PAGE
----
Why isn’t the making of art—the astonishing process of creating something from nothing—considered success in and of itself?

#

I always think of the pinnacle of my former career as an actor—which included a number of higher-profile film and TV jobs—as the curtain call of a show I did years ago at a regional theater. I don’t even remember for sure which theater or play it was, but I do remember looking out to see a man on his feet, clapping with everything in him, tears running down his face.

I remember feeling that this was why I acted. That night that man had an experience as a result of what he saw on that stage. I don’t know what it was, or whether it “changed his life.”

But for that moment, something I was part of creating connected profoundly and intimately with another human being. It brings tears to my eyes still to remember it.

To paraphrase Kurt Vonnegut, If that isn’t creative success, I don’t know what is.

Over to you, authors—do you ever struggle with wondering whether your writing matters? How do you work through those moments? Do you know your “why,” and if so what is it?

20 Comments. Leave new

  • Nancy Hayden
    June 17, 2021 1:23 pm

    If this isn’t inspirational, I don’t know what is.

    Reply
  • As ever your post is superbly timed. You share your woes to lift us all, I hope you feel raised up in return x

    Reply
    • Tiffany Yates Martin
      June 17, 2021 2:33 pm

      Thanks, Syl–and I do! Knowing a lot of creatives feel this way now and then always helps.

      Reply
  • Maggie Smith
    June 17, 2021 3:26 pm

    I loved the fact you referenced art from other creative fields (painting, pottery) to illustrate your point about your novel. I sold artwork to health care facilities throughout the US for many years and sometimes stopped to wonder whether it was worth the hassle and the hard work and the financial risk. But then I’d remember that it was being viewed by people at a very bad time in their life and if for a moment, it gave them peace or took them away from the situation they were in, it was worth it. Thank you for your thoughts.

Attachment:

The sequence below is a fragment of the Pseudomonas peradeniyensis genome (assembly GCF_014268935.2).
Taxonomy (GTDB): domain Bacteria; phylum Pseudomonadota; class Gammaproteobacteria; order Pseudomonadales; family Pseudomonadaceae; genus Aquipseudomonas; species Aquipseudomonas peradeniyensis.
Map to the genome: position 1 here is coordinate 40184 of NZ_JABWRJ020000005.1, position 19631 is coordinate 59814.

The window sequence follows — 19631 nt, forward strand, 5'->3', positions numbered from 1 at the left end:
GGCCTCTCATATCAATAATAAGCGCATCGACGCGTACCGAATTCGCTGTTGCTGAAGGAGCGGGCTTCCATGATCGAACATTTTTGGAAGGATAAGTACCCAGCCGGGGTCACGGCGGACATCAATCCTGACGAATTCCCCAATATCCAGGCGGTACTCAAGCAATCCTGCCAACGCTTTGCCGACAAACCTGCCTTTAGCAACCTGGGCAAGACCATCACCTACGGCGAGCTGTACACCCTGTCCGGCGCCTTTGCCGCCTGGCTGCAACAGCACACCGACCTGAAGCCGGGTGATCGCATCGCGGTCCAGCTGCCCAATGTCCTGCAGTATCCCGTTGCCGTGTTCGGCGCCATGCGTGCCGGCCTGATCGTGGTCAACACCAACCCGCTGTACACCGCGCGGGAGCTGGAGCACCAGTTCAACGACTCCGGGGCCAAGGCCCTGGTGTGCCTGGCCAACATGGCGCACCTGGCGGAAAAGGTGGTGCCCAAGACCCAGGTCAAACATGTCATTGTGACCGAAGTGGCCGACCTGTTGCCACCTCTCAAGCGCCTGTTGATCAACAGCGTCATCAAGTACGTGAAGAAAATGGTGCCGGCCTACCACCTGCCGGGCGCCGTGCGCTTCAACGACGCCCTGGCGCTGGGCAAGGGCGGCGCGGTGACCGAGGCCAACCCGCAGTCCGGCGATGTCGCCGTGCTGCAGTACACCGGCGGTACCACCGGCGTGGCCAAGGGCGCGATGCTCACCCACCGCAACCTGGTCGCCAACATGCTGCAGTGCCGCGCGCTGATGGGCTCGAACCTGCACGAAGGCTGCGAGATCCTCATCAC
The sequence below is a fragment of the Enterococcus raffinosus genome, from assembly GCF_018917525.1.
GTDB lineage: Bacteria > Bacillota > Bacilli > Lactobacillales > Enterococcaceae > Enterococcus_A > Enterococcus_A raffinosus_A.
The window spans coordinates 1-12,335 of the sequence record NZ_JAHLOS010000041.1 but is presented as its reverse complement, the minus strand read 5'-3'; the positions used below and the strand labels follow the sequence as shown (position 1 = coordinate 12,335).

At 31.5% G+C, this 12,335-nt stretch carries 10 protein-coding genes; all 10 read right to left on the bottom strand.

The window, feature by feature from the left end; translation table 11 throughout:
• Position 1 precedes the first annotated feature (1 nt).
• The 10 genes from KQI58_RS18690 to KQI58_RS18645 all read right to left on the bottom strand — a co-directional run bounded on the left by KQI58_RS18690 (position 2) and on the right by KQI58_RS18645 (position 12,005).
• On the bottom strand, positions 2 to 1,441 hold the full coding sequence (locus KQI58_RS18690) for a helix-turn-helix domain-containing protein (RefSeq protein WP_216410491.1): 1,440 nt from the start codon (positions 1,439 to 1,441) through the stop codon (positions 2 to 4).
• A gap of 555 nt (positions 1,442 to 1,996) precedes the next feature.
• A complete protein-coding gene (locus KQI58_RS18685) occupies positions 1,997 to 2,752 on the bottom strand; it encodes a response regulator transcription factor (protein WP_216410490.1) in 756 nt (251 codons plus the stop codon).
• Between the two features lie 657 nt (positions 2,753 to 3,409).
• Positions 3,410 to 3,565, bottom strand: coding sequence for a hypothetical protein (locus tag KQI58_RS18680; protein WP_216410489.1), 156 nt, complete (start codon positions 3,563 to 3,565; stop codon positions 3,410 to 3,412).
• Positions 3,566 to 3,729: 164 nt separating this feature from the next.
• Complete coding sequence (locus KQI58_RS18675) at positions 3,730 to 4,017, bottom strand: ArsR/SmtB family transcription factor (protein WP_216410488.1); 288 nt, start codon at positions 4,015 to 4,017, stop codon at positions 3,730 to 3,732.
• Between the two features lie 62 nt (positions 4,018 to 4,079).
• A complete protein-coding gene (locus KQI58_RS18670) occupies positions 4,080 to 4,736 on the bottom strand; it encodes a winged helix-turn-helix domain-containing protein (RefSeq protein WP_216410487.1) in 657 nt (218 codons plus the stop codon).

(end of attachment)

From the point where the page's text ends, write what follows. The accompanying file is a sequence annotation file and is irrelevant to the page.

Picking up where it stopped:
Reply
    • Tiffany Yates Martin
      June 17, 2021 4:37 pm

      That’s lovely, Maggie. I think we overlook the everyday, nearly constant impact art has on our lives–from the decor in our homes, the music we listen to, the shows and movies we watch, what we read, the podcasts we may listen to, the clothes we wear. I know I’m profoundly affected by my surroundings, and having meaningful things of beauty around me really impacts my mood every day. Thanks for stopping by.

      Reply
  • Thank you for this post!

    After what turned out to be years of grieving and making peace with lost success, I think I’ve *finally* reinvented what the word is for myself– or rather what it now looks like to me, because I don’t think I have constructed an actual definition yet. Liz Gilbert’s “Magic Lessons” podcast, which I recently discovered even though it’s five years old, really helped me. (The timing was perfect, actually, as these things always are.)

    I recently submitted my first novel since 2017 (and that one was a collaboration), and I was overjoyed because I realized what a TREMENDOUS success it is, regardless of when and/or where the book lands.

    Reply
    • Tiffany Yates Martin
      June 18, 2021 1:28 am

      Congrats on the submission! I love that you’re seeing just the creation of it as a win. It should be, for all of us, shouldn’t it? I haven’t listened to “Magic Lessons,” but thanks to you I’m adding it to my podcast list. I love her writing, especially on creativity. Have you ever read Brenda Ueland’s If You Want to Write? One of my favorite books on creativity. Thanks for stopping by, Elisa.

      Reply
  • Vaughn Roycroft
    June 17, 2021 5:09 pm

    Wonderful message, Tiffany. For me, letting go of the outcome is “the good fight.” But it’s an ongoing war, not a single battle. Likely will be for the rest of my days, so I appreciate the allies and I’m cheering for your victory in this latest battle.

    Reply
    • Tiffany Yates Martin
      June 17, 2021 8:24 pm

      Thanks, friend–and I’m doing the same for you. I think this is sort of part and parcel of creative pursuits, maybe especially if you are trying to market them. It does help me to remind myself that the creating of it is the main thing, the most important thing from my viewpoint–the work connecting with others is wonderful, but I try to remember not to let that be its measure of validity.

      Reply
  • Great post!
    I share your theater experience; I designed and directed for years. I did as little acting as possible once I discovered I didn’t like it. (I always felt like a fraud.) Directing and Design were another story; realizing a vision-bringing it to life, seeing it affirmed by applause is one of the most powerful emotional experiences I’ve ever had, and for years I considered the long hours, hard work, and frustration it required a small price to pay for it. It was a great privilege.

    I wrote my first novel because a Greek tragedy that I had taught had the potential to become a hero’s journey, and I just had to tell that story. ‘ Took me longer than I’ll admit to, and no agent has shown any interest in it yet, but I’ve told the story I needed to tell, and if it is never published, it’s still the story I needed to tell and I’m proud of it.